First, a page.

When the last triarchs, Niccolò III dalle Carceri and Giorgio III Ghisi, died in 1383 and 1390 respectively, they left their territories to Venice, which thus established complete predominance over the island. Nevertheless, the triarchic system was maintained, with Venetian families appointed to the positions of terzieri, while the Venetian podestà (magistrate) resided at Chalkis.

Venice's rule lasted until 1470, when, during the Ottoman–Venetian War of 1463–1479, Sultan Mehmed II campaigned against Chalkis. With the fall of the city on 12 July, the whole island came under Ottoman control. The city's fall is the subject of the Rossini opera Maometto II.

List of rulers of NegroponteEdit

Note: The sequence of rulers during the 13th century, as well as the familial relations between them, are not very clear, as information about Euboea's internal history is scarce to non-existent, especially for the period 1216–1255.[2] According to the rules of succession laid down on the island's division into thirds and sixths in 1216, on the death of a hexarch, he was succeeded in his domain by his fellow hexarch within their third, and not by the former's heirs.[3] The following outline for the 13th century relies on the reconstruction by J.B. Bury.[4]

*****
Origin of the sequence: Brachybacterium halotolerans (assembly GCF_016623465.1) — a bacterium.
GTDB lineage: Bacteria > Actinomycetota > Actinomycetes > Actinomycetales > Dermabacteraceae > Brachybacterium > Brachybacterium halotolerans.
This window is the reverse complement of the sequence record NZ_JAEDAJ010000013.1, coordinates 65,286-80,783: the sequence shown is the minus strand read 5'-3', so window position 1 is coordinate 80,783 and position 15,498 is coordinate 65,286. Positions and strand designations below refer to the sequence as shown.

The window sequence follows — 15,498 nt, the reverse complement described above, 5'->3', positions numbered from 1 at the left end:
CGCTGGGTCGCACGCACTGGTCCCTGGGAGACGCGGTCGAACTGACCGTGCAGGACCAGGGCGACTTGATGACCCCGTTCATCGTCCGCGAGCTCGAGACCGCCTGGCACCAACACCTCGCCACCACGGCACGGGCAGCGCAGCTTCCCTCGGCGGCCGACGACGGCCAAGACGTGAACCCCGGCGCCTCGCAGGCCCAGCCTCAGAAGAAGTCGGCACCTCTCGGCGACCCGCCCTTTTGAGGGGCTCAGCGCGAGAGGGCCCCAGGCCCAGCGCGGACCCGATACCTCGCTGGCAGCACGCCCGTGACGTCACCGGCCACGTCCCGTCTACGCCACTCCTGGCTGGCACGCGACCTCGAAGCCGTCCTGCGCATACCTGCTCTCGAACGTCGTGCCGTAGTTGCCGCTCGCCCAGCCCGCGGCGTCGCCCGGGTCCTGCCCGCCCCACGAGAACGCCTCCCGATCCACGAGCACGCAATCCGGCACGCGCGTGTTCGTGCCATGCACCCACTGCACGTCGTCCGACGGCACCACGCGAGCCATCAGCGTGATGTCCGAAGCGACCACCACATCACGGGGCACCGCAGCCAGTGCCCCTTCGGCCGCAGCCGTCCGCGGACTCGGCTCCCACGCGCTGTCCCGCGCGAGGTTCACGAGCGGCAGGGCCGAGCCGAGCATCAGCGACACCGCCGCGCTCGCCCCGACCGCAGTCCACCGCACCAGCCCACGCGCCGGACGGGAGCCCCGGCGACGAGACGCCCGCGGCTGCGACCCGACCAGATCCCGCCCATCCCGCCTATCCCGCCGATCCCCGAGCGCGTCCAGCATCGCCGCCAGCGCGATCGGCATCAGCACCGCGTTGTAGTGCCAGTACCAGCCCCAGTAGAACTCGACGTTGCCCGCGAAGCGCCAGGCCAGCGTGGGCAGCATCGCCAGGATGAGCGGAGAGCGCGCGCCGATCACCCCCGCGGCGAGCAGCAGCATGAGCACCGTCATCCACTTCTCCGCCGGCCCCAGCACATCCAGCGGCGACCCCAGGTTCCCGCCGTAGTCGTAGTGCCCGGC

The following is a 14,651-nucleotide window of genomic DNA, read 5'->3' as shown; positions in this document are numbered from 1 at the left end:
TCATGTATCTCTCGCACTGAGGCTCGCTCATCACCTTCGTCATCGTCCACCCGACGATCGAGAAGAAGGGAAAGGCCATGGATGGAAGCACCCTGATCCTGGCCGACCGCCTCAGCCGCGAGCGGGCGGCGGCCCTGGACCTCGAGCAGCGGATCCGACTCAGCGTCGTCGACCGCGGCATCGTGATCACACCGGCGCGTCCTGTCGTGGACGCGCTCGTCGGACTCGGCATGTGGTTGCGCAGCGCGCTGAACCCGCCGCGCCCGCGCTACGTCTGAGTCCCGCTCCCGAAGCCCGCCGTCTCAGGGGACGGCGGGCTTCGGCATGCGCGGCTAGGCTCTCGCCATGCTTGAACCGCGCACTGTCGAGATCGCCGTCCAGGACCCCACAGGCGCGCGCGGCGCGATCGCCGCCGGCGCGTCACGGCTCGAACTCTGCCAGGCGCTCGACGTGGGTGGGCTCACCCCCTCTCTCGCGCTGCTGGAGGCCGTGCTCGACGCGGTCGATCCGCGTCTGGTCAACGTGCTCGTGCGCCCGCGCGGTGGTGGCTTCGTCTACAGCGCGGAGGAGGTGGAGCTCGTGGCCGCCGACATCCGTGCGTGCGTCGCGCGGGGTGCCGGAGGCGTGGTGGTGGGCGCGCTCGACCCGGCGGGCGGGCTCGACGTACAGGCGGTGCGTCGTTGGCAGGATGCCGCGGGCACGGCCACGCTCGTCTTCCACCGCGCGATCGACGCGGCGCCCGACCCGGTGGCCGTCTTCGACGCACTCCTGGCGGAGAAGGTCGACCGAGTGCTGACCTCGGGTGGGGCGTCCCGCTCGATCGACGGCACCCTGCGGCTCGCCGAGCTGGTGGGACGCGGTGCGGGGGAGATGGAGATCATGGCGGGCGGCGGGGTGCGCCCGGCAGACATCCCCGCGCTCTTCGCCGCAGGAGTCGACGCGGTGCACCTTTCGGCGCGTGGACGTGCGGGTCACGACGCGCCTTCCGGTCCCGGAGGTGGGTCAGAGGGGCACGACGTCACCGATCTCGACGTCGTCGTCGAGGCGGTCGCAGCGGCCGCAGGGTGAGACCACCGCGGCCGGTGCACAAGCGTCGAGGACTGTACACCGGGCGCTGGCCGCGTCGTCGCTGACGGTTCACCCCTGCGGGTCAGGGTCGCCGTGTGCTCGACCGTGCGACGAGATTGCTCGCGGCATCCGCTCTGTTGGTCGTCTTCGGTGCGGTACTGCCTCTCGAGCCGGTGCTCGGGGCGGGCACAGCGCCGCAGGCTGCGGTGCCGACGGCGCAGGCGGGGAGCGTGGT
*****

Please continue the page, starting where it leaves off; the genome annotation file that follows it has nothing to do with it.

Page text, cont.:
Triarchy of ChalkisEdit

dalle Carceri/da Verona family (Lombard)
Giberto I da Verona(1205–1208)
Ravano dalle Carceri (1209–1216)
Guglielmo I da Verona (1217 – ca. 1263) Alberto da Verona (1217 – before 1230)
Guglielmo I da Verona (1217 – ca. 1263)
Guglielmo II da Verona (ca. 1263–1273/1275)
Giberto II da Verona (1275–1279)
Maria Navigajoso (1279–1328) Beatrice da Verona (1279 – after 1310)
and her husband John de Noyers (1303–1326)
Pietro dalle Carceri (1328–1340)
Giovanni dalle Carceri (1340–1358)
Niccolò dalle Carceri (1358–1383)
Sommarippa family (under Venice)
Maria II Sanudo (1383 – ?), with her husband Gaspare Sommaripa (1383–?)
Crusino I Sommaripa (1430–1462)
Domenico Sommarippa (1462–1466)
Giovanni Sommarippa (1466–1468)
Crusino II Sommarippa (1468–1470)
Ottoman conquest (1470)

Triarchy of KarystosEdit

dalle Carceri family (Lombard)
Ravano dalle Carceri (1205–1216)
Isabella dalle Carceri (1216 – ?) Berta dalle Carceri (1216 – ?)
Grapella dalle Carceri (? – after 1262) Narzotto dalle Carceri (before 1255 – before 1270)
Gaetano da Verona Marino II (Merinetto) dalle Carceri (before 1270–1278)
under the regency of his mother Felisa da Verona
Byzantine rule (1276–1296)
Licario (1276 – ?)
dalle Carceri/da Verona family
Maria da Verona
with her husband Andrea Cornaro
Alice dalle Carceri
with her husband George I Ghisi
Peter dalle Carceri Bartholomew II Ghisi
Catalan rule
Marulla of Verona (1317–1338)
with her husband Alfonso Fadrique (1317–1338)
Boniface Fadrique (1338–1365)
Direct Venetian rule (1365–1386)
Giustiniani family (under Venice)
Michele Giustiniani (1386–1402) Andrea Giustiniani (1386 – ?) Giovanni Giustiniani (1386 – ?)